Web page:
Why does inclusive design and diverse media representation matter?
The other day while scrolling on Tumblr, I stumbled upon a post in which the user wrote,
"I was watching Iron Man 3 with my 10 year old brother who has a severe anxiety disorder, and when Tony was having his anxiety attack my brother looks at me and goes 'I’m just like Iron Man!' and I’ve never seen him so happy."
These words stuck with me, tumbling within my brain like laundry on the wash cycle. Diverse representation in media matters--they have had a longer reach than we as a society can truly appreciate. They tell ten year old little boys struggling with a very present but often invisible disorder that even superheroes struggle with mental illnesses. They tell little girls who grow up in a world still ruled by patriarchy of their limitless potential as strong women. They tell us that it is okay to love and we deserved to be loved irregardless of our physical appearances, sexual orientation, and gender identity.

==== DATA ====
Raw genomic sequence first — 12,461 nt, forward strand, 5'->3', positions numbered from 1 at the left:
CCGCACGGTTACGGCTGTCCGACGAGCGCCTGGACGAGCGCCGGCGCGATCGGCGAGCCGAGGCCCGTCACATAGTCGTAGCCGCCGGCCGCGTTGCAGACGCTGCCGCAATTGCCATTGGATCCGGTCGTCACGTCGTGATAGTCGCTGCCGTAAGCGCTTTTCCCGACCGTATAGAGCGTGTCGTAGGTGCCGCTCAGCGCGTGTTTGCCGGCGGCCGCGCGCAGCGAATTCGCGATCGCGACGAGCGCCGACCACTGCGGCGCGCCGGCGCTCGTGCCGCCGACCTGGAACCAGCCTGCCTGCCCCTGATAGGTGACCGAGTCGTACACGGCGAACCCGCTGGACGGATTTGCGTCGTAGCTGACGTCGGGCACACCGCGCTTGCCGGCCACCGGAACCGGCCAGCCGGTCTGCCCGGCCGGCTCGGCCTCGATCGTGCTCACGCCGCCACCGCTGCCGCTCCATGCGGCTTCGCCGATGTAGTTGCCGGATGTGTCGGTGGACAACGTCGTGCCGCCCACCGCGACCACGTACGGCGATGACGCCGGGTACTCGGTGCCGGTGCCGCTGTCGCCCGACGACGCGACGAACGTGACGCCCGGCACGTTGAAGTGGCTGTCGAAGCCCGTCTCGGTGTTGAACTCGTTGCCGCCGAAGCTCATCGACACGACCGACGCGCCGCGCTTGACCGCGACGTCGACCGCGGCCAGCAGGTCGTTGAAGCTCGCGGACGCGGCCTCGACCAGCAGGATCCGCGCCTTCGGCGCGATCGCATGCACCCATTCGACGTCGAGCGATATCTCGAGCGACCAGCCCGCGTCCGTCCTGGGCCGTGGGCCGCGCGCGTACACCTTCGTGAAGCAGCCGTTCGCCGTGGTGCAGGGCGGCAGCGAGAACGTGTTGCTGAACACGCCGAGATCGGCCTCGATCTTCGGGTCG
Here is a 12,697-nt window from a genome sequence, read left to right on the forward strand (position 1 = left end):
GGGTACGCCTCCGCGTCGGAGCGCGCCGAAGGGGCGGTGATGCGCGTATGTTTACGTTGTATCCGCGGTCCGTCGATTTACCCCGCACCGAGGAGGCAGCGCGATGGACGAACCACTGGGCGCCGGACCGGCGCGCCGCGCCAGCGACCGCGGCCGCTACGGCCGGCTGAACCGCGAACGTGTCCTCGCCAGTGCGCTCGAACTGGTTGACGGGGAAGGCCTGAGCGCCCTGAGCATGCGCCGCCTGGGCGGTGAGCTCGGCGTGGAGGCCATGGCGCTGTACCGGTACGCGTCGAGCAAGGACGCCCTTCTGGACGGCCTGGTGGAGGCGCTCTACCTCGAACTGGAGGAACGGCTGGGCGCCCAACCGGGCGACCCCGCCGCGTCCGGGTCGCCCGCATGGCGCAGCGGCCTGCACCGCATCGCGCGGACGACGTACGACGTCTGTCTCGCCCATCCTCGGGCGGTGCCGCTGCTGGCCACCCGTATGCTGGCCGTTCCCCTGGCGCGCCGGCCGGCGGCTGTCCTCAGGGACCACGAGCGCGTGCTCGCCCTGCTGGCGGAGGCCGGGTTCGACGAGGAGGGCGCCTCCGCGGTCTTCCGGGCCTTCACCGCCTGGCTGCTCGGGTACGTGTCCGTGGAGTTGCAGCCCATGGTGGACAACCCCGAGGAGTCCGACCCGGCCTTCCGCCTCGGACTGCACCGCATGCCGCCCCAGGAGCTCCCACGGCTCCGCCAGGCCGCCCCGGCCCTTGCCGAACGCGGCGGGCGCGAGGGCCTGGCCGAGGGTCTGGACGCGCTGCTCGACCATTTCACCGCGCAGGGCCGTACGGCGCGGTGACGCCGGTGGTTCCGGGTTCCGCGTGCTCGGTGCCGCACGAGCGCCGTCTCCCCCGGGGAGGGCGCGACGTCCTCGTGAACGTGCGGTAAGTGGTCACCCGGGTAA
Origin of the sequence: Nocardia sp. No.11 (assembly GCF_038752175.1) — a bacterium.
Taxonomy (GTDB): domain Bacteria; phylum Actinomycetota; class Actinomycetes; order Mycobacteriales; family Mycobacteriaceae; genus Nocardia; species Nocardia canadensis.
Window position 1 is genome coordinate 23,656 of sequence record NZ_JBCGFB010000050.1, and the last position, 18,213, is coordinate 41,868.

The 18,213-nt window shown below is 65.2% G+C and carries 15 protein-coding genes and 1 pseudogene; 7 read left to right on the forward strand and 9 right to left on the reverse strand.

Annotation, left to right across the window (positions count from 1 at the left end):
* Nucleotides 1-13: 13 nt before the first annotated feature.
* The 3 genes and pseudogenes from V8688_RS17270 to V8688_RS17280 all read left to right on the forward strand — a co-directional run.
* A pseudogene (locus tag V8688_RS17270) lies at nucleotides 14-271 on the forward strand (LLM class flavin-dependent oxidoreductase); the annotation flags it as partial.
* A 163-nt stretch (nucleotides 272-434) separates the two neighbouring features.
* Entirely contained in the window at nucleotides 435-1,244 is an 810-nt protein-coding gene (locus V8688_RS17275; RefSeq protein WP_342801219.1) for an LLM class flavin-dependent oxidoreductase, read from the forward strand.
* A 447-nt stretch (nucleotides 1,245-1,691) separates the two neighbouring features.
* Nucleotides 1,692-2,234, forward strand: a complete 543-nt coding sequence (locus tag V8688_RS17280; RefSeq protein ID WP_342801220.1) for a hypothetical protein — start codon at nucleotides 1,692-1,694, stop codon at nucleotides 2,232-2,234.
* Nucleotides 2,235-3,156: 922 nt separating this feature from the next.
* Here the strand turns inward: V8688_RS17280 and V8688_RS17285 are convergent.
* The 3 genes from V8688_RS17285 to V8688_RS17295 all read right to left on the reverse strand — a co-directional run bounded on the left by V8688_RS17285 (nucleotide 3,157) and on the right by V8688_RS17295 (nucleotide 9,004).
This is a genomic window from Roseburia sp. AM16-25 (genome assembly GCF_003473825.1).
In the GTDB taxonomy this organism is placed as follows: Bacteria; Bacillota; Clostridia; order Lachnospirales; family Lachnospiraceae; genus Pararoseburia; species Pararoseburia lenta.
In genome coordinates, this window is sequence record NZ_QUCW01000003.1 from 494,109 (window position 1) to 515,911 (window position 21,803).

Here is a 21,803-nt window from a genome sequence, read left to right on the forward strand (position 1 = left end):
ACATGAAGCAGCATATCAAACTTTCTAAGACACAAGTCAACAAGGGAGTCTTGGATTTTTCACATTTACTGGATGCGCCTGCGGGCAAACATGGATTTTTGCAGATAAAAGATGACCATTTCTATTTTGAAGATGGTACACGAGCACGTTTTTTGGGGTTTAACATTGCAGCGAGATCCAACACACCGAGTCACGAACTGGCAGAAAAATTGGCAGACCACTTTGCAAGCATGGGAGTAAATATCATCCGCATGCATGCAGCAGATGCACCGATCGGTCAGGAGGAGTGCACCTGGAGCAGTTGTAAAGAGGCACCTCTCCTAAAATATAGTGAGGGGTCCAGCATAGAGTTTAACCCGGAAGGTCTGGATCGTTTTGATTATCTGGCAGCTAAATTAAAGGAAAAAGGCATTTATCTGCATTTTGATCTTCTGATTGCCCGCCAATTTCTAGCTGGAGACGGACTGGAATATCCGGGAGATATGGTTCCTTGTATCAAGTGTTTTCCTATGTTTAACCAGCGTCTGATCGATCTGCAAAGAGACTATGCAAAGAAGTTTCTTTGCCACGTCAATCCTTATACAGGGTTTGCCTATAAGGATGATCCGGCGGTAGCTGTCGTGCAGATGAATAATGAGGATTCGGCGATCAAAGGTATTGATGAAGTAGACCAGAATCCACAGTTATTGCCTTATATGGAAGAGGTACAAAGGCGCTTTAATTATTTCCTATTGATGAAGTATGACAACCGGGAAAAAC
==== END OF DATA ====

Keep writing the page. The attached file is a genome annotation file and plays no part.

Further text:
But the path to true diverse representation is not a linear one; it is jagged with rises and falls. For every Black Panther we praise, there is Motoko Kusanagi played by a Scarlett Johansson. For every Moana, there will be a Tiny Fey with a poor and distasteful Respectful Asian Portrayal in Entertainment (RAPE) joke. For every commitment to diversity big companies make, there is a new article with the headline that "diversity in tech has only gotten worse." For every Fenty Beauty foundation release, there is another Tarte Shape Tape foundation controversy. Even though we have recognized the importance of diversity and we are still struggling with how to truly be inclusive of all people.
Thinkers to Follow